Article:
February 13, 2019
The Photographer Interviews - Michael Ryno
When I was starting university, I found myself struggling to cope with things such as social anxiety and stress. It became less difficult when I realized what was wrong - I didn’t have a proper outlet to vent or express what I was thinking. At the time, words were hard to use and communication was difficult. After trying many different activities to help with this, I decided to go outside to Downtown Vancouver to explore and walk around. Having little experience with exploration, I decided to document my experience with a camera. I took my dad's old point and shoot - and the rest is history!
I found that photography offers a vastly different medium to express oneself - it allows the use of previously created things to be set in a frame and perspective that is completely new. You could take 10 pictures at different angles of the same building or object and each one could carry a vastly different feel. Photography is something that, when done correctly, can capture ideas and present them through the lens of the photographer.
Inspiration normally comes in many forms. As an exercise, I would normally walk a route a couple of times around where I'm shooting to figure out new angles to shoot at. Regarding drone shots, I enjoy planning out and visualizing what I'm shooting using Google Earth; inspiration normally can come through experiencing a preview of that image. I would have to say though, that a lot of my inspiration rests in my peers. I like to look at other Vancouver photographers who have so many different and unique methods of shooting. I derive inspiration through appreciating them, and the process that they take to get to some amazing works of art.
I have a Fujifilm xt-20 and a stock 18-55mm, a Rokinon 12mm, and an old Nikon 70-210mm lens with a converter. As well, I use a DJI Mavic Mini for all of my drone shots. The 18-55mm has been my go-to standard for normal street photography, providing me with a lot of flexibility for different types of shots.
The 12mm is an ultrawide, used only when I want to include a large majority of the background in my shots(interiors, angles with natural framing). The 70-210mm is used for faraway objects, although both the 12mm and 70-210mm are manual focus. I'm still working and practicing on getting the shots as sharp as they can be, but so far all three lenses have proven their worth and are extremely useful to me.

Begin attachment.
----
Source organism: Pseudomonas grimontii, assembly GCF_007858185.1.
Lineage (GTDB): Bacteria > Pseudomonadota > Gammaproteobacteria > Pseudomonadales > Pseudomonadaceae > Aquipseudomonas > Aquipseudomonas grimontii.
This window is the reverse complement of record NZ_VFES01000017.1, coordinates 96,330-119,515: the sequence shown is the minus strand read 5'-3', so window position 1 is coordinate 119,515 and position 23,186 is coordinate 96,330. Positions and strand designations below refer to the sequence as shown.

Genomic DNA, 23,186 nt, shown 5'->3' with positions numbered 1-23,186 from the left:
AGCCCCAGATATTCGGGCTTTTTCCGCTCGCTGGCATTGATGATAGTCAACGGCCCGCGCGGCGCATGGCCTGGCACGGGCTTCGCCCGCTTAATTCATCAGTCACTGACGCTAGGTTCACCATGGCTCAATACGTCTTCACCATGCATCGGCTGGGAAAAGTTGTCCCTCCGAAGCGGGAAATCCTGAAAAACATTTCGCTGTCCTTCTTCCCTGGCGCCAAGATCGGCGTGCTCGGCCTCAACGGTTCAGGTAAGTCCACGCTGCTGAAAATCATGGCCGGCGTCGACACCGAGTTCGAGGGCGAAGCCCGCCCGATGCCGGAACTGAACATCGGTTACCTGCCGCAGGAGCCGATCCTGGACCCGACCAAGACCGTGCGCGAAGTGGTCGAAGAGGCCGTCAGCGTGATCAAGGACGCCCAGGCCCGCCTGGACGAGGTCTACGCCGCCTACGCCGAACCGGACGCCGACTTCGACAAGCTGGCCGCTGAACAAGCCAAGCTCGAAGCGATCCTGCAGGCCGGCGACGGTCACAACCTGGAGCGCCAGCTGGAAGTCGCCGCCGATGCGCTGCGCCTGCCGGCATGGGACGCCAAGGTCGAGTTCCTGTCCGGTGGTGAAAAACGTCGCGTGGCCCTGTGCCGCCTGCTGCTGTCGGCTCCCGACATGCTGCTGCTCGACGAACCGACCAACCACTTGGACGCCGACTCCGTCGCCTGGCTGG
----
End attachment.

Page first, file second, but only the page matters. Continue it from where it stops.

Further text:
A project worth noting is actually more related to photographers rather than photography itself. I, along with a fantastic group of people, are currently working to build a community of photographers located in British Columbia (@streetsofvancity). We noticed that there was a lack of connection and networking between photographers in our area, and so we're in the midst of building up a much-needed place for people to support, encourage, constructively critique, and learn from one another.
As of now, we've reached 400+ members on Discord (A platform built for online communities) and about 7450+ followers on Instagram! I'm extremely grateful for my team and how we've all worked together to get to this point.
I've had a lot of people ask me how come the quality of photos from the Mavic Mini look so detailed. The trick is that they're actually not just one picture - it’s normally 2-3 pictures stitched together! The Mavic Mini brings its own problems to the table, with a smaller sensor and the restriction of only shooting JPEG - and so I've often wondered about workarounds for this, instead of buying a better drone.
For me, the technology is only as good as what your skill level is. I wouldn't worry about getting the best equipment right off the bat. For those who are starting photography or interested in starting photography, try to work with what you have or can afford, and learn about your device to find workarounds and produce the best images you can.
I was in the middle of changing trains when I saw that this shot had lined up for me. I really thought that this was a perfect reflection of the "New Normal", with masks and an almost empty carriage. The train started moving as soon as I took my camera out, however, and a combination of both the momentum and the shake from the carriage made it near impossible to get right.
Knowing that I would never get quite a shot like this again, I ended up changing to a fast shutter speed and firing off about 50-70 frames in succession. Out of those 50-70 frames, there was one that lined up perfectly, and I was quite relieved to get at least one shot that worked out in my favor.